I said no, so the Doctor looked through his stuff, but couldn’t find one either. He said “Look… here’s what you need to do… Cut a small “X” at the bite, and suck out the poison!”
I jumped back on my bike and raced back to my buddy. He asked, “WHAT DID THE DOCTOR SAY?”
I told him, “He said, SORRY… You’re gonna DIE!”
SUBJECT: WHICH MAICO IS RIGHT FOR HIM?
I’ve been riding for a long time but not racing. There so much vintage class racing going on that I think I’m going to try it. I’ve been reading all the stuff there is to find out about vintage racing, and I’m leaning towards getting a Maico. I don’t care for 250s very much so I’m thinking about an open class bike. I’ve been looking all around and have found a real clean 400 for sale, a 440 for sale and a 490 for sale. I’m not a great rider and haven’t had a chance to take any the bikes for more than right up and down the street, but others tell me that the 490 would be too much bike for me as well as a 440. They say that a good running 400 is probably enough especially since I have not really raced before. So what do you think?
If you can find a good clean 400, that would be more than enough. The first time I rode a 400, I was literally stunned with the horsepower. If you think that was impressive, the 490 would give you nightmares. While the 400 has plenty of power, what you need is to concentrate on getting the suspension dialed in. That’s the key to making the bike more fun to ride. Nothing is more difficult to ride than a 490 with the suspension all wrong.-Rick Sieman
SUBJECT: WHICH BIKE IS EASIER TO FIX?
I’ve been riding street bikes for about 20 years, and my current bike is a 750 Honda four. I don’t know much about dirtbikes, but there are two for sale real close to my house. One is a Honda XR500 four-stroke and the other is a Suzuki RM400. I don’t know the year. Both bikes are going for a real low price, about $200 each, and I’ve been told that they do need a lot of work to get them running. So which would be more difficult to work on? I don’t want to go racing or anything like that. I just want to go out and have some fun. I’m a reasonable mechanic.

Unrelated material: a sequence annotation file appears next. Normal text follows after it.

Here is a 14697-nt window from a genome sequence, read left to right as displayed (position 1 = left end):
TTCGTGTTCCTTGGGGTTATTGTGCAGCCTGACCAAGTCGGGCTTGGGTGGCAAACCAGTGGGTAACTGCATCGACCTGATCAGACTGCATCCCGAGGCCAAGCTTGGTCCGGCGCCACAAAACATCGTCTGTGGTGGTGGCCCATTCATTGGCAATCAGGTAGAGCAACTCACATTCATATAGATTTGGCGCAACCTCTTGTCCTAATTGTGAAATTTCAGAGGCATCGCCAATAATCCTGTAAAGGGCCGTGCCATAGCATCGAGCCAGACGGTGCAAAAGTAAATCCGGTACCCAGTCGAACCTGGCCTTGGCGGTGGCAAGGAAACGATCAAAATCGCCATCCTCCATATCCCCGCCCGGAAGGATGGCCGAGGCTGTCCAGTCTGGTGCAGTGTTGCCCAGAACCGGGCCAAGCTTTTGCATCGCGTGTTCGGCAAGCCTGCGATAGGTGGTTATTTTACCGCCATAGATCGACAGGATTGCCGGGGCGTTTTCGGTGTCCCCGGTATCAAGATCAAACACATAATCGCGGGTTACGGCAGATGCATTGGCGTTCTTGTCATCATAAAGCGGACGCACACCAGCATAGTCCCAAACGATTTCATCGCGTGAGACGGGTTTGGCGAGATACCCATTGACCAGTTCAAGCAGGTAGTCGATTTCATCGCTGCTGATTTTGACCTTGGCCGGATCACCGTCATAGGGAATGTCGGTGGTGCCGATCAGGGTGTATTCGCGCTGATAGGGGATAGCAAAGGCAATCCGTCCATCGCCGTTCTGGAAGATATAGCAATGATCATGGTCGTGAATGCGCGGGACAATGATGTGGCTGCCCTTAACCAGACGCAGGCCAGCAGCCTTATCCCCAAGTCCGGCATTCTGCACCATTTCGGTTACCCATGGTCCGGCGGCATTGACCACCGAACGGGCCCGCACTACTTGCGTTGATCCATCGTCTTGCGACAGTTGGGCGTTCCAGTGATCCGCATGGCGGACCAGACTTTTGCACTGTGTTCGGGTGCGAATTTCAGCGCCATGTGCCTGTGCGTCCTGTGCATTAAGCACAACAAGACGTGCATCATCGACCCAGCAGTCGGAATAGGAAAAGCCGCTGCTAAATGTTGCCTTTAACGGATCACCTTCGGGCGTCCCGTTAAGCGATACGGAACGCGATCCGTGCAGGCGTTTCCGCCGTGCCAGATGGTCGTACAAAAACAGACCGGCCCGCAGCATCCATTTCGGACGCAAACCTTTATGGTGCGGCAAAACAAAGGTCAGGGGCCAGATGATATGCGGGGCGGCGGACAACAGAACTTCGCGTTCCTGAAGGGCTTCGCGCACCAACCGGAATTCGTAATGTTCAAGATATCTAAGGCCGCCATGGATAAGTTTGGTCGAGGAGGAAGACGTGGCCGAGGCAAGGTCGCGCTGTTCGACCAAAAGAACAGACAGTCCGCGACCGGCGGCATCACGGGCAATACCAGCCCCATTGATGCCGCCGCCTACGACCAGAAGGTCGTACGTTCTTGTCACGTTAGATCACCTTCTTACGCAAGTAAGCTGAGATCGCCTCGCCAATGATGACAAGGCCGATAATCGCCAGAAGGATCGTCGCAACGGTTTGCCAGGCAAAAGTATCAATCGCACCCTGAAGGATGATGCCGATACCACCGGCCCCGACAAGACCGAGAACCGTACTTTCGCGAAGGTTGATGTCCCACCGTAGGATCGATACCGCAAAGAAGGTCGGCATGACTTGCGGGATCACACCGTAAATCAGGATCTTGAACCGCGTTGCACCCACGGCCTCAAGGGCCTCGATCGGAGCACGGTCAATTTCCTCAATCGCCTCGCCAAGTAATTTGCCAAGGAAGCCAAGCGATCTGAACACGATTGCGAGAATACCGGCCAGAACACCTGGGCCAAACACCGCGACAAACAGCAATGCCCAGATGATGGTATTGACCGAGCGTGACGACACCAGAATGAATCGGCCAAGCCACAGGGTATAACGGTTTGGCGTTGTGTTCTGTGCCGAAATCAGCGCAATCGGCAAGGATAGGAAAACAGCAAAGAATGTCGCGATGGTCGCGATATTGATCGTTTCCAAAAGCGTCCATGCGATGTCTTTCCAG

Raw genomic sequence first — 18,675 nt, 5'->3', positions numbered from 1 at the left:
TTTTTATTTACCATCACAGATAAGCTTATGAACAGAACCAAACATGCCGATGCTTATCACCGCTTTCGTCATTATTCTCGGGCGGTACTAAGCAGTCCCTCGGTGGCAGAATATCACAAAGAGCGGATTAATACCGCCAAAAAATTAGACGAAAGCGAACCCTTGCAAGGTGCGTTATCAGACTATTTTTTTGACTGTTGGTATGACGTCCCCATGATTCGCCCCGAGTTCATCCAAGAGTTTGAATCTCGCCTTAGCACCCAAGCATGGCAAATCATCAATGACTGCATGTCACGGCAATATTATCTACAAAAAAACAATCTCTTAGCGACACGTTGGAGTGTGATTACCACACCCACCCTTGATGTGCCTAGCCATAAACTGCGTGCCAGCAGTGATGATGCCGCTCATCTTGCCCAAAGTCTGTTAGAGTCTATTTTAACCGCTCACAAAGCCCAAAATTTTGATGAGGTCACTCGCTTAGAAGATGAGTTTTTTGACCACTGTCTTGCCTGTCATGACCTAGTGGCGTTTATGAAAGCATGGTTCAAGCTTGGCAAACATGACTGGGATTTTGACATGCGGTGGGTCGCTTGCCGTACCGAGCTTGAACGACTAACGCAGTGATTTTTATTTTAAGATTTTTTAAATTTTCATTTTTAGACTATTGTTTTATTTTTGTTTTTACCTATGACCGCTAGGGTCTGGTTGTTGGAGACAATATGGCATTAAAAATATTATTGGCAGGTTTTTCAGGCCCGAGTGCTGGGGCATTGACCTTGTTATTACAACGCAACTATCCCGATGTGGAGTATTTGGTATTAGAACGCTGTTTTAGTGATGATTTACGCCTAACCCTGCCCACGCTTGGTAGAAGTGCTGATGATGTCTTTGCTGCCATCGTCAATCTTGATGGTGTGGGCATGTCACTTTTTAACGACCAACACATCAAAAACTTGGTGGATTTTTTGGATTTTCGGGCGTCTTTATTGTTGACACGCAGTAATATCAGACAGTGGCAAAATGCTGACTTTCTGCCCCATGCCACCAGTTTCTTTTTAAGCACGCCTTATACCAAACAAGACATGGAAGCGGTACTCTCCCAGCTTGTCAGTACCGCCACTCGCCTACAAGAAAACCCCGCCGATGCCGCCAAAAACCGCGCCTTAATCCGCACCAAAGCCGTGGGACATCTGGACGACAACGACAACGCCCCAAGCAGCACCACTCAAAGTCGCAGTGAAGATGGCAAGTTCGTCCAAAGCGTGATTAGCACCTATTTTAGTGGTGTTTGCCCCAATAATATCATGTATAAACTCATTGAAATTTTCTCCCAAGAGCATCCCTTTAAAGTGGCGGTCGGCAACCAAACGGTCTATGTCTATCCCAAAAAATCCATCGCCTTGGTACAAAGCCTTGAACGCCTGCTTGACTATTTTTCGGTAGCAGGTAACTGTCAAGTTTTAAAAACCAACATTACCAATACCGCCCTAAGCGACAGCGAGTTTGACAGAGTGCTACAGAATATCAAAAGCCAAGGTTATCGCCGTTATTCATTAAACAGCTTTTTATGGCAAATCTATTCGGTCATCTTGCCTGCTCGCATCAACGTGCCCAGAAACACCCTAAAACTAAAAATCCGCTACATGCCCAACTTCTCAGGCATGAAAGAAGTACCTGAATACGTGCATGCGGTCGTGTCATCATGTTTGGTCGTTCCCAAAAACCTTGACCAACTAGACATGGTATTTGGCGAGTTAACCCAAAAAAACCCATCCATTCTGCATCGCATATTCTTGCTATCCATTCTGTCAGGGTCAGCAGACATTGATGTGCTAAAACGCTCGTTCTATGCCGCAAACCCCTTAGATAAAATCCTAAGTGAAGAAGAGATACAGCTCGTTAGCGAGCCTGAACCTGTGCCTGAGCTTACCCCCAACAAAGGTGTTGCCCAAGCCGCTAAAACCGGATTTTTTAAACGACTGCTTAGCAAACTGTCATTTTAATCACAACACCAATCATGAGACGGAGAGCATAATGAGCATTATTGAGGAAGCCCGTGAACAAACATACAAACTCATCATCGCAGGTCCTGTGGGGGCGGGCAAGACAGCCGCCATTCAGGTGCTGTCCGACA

This Suzuki would be very simple to work on and repair, while the XR500 Honda is a much more complicated four stroke. You’re also going to run into a lot more on parts costs with a Honda. Also, you have to take into consideration that the Honda weighs about 75 pounds more than the Suzuki. This translates into a lot more work just to do a simple thing like play riding.–Rick Sieman
SUBJECT: NOT A FAN
Just where in the hell do you get off ragging all over these new four strokes? They’re great bikes, and I know because I’ve got a Kawasaki 450 and it’s just amazing. Maybe you ought to try to ride one of these and you change your stupid mind over.
No name given
You might not be such a big fan of your 450 when it comes time to rebuild it. And that would be after about 30 hours of riding. At that point, plan on spending about 3000 bucks. When you figure that your bike costs about $10,000 and you can add another $3000 to it, it takes a lot of fun out of owning a bike. That’s why I’m such a big fan of the older bikes, especially two-strokes.–Rick Sieman
SUBJECT: WHERE TO RIDE
I’ve been riding bikes from my friends for a few years now and got the bug real bad. So I went out and bought a Suzuki 125 that runs real good. The only problem is I don’t know where to ride. It seems like all the places within an hour or so have been closed down. What should I do? By the way, I live in Los Angeles.
It’s been getting really bad in and around Los Angeles to find any place to ride. About the only thing you can do is go north and east of the city of Palmdale in the Mojave desert. There you can still find a bunch of open land. Some of it will be legal riding and on some of the land you take your chances. Your best bet is to hook up with a club and find out where they go.
My new book, THE LAST RIDE, is at now out. It’s fiction and starts in 1969, when an 18-year-old kid just out of high school gets a chance to ride his Yamaha 250 DT1 from Pennsylvania to Los Angeles … all off-road. His adventures are truly amazing. The book then jumps 40+ years where the same person, now in his 60s, wants to get that old Yamaha back in his possession and return it home by riding it all off-road across the country again. The book is $15 plus $2.75 for mail anywhere in the US and for more information, the email is: [email protected]